The Edible is Political: Experiential Education as a Means of Engaging Children in Improving Health and Society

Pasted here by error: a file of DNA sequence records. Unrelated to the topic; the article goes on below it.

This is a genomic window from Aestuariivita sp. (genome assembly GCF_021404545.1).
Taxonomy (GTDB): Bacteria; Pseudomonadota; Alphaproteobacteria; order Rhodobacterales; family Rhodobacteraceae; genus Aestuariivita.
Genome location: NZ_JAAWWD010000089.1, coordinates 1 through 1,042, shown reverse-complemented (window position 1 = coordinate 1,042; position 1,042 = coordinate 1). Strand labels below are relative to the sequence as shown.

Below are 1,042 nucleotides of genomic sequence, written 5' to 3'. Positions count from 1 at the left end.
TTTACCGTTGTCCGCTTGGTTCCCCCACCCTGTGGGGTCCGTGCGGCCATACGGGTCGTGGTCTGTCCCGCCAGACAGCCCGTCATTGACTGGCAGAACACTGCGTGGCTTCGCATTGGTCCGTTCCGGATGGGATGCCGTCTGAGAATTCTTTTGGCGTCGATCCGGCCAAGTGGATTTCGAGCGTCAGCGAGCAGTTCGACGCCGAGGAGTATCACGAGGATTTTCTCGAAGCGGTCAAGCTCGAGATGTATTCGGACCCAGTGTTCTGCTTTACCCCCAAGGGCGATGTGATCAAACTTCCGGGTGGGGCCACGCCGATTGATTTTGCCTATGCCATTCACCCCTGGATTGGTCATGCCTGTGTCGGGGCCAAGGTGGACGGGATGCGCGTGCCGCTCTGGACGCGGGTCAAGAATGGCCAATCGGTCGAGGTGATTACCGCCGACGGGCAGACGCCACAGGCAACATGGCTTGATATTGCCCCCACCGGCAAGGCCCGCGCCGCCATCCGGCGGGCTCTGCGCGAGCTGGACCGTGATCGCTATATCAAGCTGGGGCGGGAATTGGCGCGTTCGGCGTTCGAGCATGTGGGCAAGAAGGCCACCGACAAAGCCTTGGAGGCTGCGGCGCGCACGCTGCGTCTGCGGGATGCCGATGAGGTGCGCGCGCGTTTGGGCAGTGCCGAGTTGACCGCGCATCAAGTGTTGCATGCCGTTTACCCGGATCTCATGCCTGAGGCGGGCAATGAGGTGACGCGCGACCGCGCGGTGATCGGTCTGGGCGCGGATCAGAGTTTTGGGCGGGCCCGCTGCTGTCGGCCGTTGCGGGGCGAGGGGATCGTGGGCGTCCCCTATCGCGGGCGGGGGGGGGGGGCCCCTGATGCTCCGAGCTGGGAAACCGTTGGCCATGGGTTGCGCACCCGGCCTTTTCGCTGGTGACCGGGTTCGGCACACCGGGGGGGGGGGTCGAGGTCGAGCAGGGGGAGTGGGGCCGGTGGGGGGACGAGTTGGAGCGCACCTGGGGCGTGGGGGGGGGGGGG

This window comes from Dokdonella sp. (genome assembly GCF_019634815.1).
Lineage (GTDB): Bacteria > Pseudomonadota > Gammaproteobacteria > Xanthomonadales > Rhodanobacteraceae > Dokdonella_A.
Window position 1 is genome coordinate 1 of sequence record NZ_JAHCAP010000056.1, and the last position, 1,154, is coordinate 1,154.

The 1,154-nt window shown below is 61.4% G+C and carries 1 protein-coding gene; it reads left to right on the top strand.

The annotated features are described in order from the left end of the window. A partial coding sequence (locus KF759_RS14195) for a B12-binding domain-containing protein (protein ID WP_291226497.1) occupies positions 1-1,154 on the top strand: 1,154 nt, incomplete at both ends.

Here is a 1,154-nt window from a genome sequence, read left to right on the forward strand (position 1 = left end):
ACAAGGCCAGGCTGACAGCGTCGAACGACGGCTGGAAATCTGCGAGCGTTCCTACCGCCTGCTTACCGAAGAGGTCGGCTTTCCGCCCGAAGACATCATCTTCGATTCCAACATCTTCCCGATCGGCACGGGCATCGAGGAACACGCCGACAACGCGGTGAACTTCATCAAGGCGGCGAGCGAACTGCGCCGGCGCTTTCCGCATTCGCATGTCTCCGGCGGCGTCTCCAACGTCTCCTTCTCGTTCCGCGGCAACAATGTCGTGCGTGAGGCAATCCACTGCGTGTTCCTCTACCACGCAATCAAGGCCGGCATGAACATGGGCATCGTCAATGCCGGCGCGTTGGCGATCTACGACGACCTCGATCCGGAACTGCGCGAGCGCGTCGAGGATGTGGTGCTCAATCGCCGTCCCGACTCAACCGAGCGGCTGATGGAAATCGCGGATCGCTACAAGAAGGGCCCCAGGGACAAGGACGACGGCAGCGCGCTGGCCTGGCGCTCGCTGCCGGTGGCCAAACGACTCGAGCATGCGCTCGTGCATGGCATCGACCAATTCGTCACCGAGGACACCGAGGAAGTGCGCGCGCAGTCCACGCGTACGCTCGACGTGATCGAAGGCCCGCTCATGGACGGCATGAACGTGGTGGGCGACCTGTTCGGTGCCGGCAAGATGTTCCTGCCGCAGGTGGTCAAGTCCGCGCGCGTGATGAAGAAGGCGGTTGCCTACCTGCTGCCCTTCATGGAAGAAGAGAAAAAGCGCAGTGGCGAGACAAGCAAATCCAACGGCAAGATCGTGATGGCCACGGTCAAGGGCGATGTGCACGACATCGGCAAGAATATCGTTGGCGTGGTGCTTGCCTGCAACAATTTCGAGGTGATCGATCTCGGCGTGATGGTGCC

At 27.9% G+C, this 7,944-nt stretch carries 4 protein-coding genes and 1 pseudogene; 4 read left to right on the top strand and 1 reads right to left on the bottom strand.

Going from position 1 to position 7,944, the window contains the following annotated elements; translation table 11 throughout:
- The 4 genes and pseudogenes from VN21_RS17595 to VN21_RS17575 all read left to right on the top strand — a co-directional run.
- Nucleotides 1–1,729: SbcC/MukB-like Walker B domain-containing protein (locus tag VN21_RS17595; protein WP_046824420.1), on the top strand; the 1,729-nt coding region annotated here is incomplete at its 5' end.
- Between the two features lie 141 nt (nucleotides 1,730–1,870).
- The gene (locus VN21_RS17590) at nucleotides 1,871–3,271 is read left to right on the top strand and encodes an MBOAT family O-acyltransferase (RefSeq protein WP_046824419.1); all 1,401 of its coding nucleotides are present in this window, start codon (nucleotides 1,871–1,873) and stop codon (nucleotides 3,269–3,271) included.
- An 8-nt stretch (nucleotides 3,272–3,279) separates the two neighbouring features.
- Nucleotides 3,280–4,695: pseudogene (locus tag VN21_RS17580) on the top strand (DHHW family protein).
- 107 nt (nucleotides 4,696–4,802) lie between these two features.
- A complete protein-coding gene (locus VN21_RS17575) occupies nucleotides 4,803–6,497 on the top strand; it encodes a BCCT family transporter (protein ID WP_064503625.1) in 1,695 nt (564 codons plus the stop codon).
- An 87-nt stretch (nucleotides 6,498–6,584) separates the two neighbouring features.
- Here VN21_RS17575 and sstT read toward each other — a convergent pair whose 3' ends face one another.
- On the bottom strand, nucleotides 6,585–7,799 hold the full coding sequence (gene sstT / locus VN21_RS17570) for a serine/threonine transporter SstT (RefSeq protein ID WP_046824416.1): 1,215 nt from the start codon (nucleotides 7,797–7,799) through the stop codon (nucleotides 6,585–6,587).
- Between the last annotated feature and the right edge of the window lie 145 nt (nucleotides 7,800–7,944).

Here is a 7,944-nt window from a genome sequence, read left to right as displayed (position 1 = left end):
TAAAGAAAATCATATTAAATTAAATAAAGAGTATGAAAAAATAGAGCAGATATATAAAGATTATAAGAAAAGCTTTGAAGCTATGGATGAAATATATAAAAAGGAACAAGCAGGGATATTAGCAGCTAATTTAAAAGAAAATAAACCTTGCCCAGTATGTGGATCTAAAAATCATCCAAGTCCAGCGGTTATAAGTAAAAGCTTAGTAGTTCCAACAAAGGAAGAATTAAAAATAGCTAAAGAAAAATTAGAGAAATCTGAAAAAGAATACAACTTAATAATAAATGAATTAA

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This paper will examine public health, specifically children’s health, farm to cafeteria initiatives, and school garden programs at the national level, in the state of Michigan, and more specifically, the city of Kalamazoo. It would be beneficial for programs such as these to include a service-learning component because this would allow participants to influence community practices by spreading their knowledge as well as developing a sense of civic duty and efficacy among students. To this end, an examination of experiential education, service-learning, and best practices for programs around the country that address children’s health will be provided. Finally, a comprehensive evaluation of the Club Grub after-school program at Woodward elementary school in Kalamazoo will be provided to help explore the benefits and barriers of implementing the kind of program being proposed. In order to successfully implement such programs, many changes must be made. Thus it is important to understand the current situation of public health as it relates to food access for America’s youth, as well as programs already in place that address children’s health.